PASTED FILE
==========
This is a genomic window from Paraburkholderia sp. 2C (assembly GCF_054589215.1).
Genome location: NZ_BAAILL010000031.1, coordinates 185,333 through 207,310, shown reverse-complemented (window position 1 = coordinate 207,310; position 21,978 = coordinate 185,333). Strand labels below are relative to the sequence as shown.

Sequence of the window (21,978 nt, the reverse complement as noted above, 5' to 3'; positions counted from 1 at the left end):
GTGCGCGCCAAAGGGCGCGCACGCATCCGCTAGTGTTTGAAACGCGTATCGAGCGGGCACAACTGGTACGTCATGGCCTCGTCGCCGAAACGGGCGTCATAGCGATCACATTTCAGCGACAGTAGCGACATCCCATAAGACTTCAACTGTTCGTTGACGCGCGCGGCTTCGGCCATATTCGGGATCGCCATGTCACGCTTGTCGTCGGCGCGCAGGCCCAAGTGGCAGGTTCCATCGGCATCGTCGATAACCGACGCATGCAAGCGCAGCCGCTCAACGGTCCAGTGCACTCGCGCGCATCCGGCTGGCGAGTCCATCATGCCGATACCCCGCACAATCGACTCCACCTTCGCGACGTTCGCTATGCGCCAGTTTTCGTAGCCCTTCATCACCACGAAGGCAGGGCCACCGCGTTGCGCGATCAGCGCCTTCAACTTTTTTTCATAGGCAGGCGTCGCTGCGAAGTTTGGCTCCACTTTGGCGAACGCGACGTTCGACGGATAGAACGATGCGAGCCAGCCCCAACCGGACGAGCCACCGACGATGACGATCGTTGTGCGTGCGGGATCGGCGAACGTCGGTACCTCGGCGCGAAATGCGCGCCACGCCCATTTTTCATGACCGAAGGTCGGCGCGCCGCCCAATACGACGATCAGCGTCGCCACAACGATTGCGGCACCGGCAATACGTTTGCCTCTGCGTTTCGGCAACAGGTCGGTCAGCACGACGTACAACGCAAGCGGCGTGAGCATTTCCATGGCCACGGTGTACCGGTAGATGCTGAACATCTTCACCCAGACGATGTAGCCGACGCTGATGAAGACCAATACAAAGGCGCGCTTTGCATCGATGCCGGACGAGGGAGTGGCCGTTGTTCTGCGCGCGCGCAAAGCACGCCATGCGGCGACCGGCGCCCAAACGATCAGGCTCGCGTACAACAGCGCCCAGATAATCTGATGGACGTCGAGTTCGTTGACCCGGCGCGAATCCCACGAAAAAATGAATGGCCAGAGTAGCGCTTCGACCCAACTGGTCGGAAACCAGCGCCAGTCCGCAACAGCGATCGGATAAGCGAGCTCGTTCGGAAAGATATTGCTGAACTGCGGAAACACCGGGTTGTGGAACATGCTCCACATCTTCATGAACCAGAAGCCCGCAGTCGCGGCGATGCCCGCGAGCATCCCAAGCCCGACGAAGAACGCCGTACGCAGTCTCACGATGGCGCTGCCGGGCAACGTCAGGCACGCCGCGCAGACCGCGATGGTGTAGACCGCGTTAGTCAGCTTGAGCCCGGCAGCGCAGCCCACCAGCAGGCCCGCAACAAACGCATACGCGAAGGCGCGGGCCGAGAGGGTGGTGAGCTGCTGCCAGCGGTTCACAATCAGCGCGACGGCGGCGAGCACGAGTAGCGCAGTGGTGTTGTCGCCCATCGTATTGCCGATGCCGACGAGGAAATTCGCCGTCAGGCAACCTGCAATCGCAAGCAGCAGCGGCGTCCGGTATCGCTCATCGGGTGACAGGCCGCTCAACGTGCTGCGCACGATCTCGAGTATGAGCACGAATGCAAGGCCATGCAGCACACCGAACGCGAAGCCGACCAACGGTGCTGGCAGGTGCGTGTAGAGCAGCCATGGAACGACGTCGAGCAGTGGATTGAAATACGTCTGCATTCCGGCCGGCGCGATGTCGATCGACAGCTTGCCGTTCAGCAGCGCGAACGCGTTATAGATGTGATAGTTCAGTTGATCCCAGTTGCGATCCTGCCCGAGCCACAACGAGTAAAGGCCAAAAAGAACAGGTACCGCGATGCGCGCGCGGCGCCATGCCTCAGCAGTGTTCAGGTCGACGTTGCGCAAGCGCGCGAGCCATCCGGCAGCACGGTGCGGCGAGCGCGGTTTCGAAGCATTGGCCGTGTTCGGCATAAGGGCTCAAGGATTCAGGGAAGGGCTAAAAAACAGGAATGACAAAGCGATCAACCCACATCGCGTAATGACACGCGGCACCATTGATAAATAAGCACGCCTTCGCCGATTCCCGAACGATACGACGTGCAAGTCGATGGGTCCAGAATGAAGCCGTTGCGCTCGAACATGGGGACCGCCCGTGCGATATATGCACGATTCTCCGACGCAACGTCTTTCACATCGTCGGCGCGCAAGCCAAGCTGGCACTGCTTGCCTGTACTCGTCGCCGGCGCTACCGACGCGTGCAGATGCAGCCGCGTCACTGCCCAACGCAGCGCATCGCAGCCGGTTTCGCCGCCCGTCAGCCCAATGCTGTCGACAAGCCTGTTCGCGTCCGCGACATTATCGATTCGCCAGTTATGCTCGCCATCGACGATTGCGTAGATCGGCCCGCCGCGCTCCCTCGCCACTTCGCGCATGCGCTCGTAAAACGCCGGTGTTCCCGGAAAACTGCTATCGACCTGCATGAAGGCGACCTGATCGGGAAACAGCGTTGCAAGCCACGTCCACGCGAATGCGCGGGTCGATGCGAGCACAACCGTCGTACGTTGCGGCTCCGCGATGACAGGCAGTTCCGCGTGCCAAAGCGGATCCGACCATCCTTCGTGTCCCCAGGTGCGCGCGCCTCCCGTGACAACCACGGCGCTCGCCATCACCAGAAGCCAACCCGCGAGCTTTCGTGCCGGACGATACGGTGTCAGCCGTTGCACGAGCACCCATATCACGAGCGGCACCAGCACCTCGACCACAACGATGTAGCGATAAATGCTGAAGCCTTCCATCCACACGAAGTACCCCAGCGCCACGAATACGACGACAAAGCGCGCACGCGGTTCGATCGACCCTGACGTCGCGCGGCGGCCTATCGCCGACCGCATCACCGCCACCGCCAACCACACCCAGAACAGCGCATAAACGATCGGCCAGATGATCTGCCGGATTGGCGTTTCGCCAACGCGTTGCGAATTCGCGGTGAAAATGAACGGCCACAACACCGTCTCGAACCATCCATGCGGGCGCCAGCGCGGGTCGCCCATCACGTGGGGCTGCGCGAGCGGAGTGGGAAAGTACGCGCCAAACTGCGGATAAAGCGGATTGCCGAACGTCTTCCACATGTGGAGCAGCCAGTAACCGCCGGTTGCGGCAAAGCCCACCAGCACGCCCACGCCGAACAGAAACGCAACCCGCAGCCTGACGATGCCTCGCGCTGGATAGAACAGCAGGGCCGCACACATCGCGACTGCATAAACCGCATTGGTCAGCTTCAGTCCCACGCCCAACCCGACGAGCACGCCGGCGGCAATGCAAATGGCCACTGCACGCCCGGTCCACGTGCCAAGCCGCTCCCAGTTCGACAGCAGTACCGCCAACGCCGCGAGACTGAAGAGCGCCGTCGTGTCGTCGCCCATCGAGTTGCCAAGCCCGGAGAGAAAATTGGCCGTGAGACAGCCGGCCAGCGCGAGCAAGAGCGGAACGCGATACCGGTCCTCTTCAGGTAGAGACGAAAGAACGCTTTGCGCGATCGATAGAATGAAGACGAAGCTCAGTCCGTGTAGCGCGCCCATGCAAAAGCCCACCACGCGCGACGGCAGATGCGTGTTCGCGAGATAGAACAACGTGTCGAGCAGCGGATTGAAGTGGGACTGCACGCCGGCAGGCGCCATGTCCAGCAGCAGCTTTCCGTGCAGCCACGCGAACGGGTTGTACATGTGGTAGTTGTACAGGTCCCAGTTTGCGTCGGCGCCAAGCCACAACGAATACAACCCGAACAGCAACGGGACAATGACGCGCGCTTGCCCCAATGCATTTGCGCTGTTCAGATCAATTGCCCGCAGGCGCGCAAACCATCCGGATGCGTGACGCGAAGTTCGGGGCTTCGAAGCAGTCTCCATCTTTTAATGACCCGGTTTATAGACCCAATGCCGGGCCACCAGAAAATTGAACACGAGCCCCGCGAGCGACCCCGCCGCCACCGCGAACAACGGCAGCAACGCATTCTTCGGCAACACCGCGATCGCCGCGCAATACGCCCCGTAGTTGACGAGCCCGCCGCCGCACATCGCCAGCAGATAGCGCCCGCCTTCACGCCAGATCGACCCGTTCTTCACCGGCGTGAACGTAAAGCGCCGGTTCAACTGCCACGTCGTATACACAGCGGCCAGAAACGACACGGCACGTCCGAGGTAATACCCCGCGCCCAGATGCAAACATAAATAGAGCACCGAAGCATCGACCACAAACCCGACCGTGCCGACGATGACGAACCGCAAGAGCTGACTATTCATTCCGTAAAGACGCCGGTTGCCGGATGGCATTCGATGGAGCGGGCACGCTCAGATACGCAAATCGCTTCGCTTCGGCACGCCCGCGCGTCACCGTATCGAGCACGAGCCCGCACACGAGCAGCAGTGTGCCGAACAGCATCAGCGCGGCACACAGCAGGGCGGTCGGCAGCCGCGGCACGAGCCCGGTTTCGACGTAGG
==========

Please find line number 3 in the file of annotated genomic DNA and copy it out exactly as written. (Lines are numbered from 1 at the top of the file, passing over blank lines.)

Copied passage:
Sequence of the window (21,978 nt, the reverse complement as noted above, 5' to 3'; positions counted from 1 at the left end):